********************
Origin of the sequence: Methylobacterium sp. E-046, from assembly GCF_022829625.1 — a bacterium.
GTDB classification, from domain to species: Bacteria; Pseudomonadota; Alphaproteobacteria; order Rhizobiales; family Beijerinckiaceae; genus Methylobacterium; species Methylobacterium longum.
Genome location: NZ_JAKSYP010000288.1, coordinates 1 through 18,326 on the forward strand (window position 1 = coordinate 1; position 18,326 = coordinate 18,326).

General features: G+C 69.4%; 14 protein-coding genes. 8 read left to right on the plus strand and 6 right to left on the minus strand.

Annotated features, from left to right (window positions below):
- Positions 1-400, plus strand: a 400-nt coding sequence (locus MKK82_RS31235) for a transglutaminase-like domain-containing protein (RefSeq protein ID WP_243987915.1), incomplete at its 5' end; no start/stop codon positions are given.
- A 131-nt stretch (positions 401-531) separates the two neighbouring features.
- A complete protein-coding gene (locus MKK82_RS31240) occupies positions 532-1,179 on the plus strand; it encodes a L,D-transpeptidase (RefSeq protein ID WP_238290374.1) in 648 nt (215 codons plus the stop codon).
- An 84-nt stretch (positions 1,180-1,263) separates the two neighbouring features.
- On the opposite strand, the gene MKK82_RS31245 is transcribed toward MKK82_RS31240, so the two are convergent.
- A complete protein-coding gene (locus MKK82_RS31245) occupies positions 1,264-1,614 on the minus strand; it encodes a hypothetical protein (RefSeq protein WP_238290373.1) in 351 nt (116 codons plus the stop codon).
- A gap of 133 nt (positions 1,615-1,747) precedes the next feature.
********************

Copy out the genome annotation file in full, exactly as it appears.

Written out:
Origin of the sequence: Methylobacterium sp. E-046, from assembly GCF_022829625.1 — a bacterium.
GTDB classification, from domain to species: Bacteria; Pseudomonadota; Alphaproteobacteria; order Rhizobiales; family Beijerinckiaceae; genus Methylobacterium; species Methylobacterium longum.
Genome location: NZ_JAKSYP010000288.1, coordinates 1 through 18,326 on the forward strand (window position 1 = coordinate 1; position 18,326 = coordinate 18,326).

General features: G+C 69.4%; 14 protein-coding genes. 8 read left to right on the plus strand and 6 right to left on the minus strand.

Annotated features, from left to right (window positions below):
- Positions 1-400, plus strand: a 400-nt coding sequence (locus MKK82_RS31235) for a transglutaminase-like domain-containing protein (RefSeq protein ID WP_243987915.1), incomplete at its 5' end; no start/stop codon positions are given.
- A 131-nt stretch (positions 401-531) separates the two neighbouring features.
- A complete protein-coding gene (locus MKK82_RS31240) occupies positions 532-1,179 on the plus strand; it encodes a L,D-transpeptidase (RefSeq protein ID WP_238290374.1) in 648 nt (215 codons plus the stop codon).
- An 84-nt stretch (positions 1,180-1,263) separates the two neighbouring features.
- On the opposite strand, the gene MKK82_RS31245 is transcribed toward MKK82_RS31240, so the two are convergent.
- A complete protein-coding gene (locus MKK82_RS31245) occupies positions 1,264-1,614 on the minus strand; it encodes a hypothetical protein (RefSeq protein WP_238290373.1) in 351 nt (116 codons plus the stop codon).
- A gap of 133 nt (positions 1,615-1,747) precedes the next feature.